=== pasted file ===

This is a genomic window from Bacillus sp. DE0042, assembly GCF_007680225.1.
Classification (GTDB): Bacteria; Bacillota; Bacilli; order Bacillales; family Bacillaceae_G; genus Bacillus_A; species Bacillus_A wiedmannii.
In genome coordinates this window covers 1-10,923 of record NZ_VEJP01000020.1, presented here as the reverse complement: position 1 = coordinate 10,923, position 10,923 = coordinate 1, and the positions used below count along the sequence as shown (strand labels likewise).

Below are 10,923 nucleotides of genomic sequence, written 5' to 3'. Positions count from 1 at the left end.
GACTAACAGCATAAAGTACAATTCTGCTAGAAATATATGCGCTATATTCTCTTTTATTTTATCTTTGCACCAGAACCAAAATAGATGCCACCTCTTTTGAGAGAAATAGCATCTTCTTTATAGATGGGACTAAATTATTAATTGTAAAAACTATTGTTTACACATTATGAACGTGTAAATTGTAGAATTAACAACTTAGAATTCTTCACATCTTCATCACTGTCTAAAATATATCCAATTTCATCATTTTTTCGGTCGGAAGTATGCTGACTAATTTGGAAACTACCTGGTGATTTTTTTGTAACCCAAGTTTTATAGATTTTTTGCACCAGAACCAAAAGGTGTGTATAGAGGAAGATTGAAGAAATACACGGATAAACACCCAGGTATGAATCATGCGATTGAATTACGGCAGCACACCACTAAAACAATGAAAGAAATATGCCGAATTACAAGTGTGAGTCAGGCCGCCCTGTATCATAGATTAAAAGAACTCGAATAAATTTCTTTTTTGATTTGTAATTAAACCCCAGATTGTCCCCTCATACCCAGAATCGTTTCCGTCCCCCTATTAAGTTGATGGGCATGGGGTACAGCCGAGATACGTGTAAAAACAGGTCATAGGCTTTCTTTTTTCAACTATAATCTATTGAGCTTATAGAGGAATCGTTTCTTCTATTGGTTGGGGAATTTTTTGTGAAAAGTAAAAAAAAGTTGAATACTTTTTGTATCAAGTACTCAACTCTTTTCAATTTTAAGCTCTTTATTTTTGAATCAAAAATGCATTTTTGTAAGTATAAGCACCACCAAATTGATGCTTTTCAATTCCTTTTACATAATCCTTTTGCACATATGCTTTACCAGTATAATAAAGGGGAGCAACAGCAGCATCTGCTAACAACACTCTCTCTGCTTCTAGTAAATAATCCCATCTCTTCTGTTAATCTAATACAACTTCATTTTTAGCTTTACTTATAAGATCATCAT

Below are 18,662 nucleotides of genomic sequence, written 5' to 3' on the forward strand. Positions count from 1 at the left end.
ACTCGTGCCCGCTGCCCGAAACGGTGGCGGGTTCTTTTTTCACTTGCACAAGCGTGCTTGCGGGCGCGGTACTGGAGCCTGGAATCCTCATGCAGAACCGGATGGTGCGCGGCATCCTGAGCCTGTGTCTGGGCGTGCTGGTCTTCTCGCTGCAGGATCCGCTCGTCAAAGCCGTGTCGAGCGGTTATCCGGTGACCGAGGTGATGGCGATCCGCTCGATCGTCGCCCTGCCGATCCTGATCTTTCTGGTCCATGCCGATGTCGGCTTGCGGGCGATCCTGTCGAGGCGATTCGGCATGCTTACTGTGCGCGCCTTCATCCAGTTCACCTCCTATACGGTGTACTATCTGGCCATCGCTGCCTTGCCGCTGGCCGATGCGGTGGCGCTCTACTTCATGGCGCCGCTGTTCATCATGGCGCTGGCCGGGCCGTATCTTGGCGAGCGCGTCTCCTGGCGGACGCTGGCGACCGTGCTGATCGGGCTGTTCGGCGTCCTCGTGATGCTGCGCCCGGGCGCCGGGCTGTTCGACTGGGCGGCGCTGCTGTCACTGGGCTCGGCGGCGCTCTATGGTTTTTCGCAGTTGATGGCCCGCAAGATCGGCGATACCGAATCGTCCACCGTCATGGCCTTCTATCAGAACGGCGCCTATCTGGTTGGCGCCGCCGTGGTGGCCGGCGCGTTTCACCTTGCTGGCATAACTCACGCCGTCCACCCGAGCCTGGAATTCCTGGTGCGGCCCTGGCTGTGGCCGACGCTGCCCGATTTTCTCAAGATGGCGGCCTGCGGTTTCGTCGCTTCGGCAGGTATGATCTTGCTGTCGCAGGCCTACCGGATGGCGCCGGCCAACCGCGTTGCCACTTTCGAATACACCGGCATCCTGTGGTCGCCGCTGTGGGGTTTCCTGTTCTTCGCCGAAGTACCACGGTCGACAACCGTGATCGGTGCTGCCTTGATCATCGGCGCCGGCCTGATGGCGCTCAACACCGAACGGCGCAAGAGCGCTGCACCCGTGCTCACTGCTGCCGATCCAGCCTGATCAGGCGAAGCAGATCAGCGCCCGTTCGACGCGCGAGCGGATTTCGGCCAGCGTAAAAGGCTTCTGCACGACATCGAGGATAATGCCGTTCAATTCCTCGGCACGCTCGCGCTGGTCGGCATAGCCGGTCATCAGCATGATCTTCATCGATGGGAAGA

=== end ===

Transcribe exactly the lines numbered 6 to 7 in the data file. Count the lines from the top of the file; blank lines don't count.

Below are 18,662 nucleotides of genomic sequence, written 5' to 3' on the forward strand. Positions count from 1 at the left end.
ACTCGTGCCCGCTGCCCGAAACGGTGGCGGGTTCTTTTTTCACTTGCACAAGCGTGCTTGCGGGCGCGGTACTGGAGCCTGGAATCCTCATGCAGAACCGGATGGTGCGCGGCATCCTGAGCCTGTGTCTGGGCGTGCTGGTCTTCTCGCTGCAGGATCCGCTCGTCAAAGCCGTGTCGAGCGGTTATCCGGTGACCGAGGTGATGGCGATCCGCTCGATCGTCGCCCTGCCGATCCTGATCTTTCTGGTCCATGCCGATGTCGGCTTGCGGGCGATCCTGTCGAGGCGATTCGGCATGCTTACTGTGCGCGCCTTCATCCAGTTCACCTCCTATACGGTGTACTATCTGGCCATCGCTGCCTTGCCGCTGGCCGATGCGGTGGCGCTCTACTTCATGGCGCCGCTGTTCATCATGGCGCTGGCCGGGCCGTATCTTGGCGAGCGCGTCTCCTGGCGGACGCTGGCGACCGTGCTGATCGGGCTGTTCGGCGTCCTCGTGATGCTGCGCCCGGGCGCCGGGCTGTTCGACTGGGCGGCGCTGCTGTCACTGGGCTCGGCGGCGCTCTATGGTTTTTCGCAGTTGATGGCCCGCAAGATCGGCGATACCGAATCGTCCACCGTCATGGCCTTCTATCAGAACGGCGCCTATCTGGTTGGCGCCGCCGTGGTGGCCGGCGCGTTTCACCTTGCTGGCATAACTCACGCCGTCCACCCGAGCCTGGAATTCCTGGTGCGGCCCTGGCTGTGGCCGACGCTGCCCGATTTTCTCAAGATGGCGGCCTGCGGTTTCGTCGCTTCGGCAGGTATGATCTTGCTGTCGCAGGCCTACCGGATGGCGCCGGCCAACCGCGTTGCCACTTTCGAATACACCGGCATCCTGTGGTCGCCGCTGTGGGGTTTCCTGTTCTTCGCCGAAGTACCACGGTCGACAACCGTGATCGGTGCTGCCTTGATCATCGGCGCCGGCCTGATGGCGCTCAACACCGAACGGCGCAAGAGCGCTGCACCCGTGCTCACTGCTGCCGATCCAGCCTGATCAGGCGAAGCAGATCAGCGCCCGTTCGACGCGCGAGCGGATTTCGGCCAGCGTAAAAGGCTTCTGCACGACATCGAGGATAATGCCGTTCAATTCCTCGGCACGCTCGCGCTGGTCGGCATAGCCGGTCATCAGCATGATCTTCATCGATGGGAAGA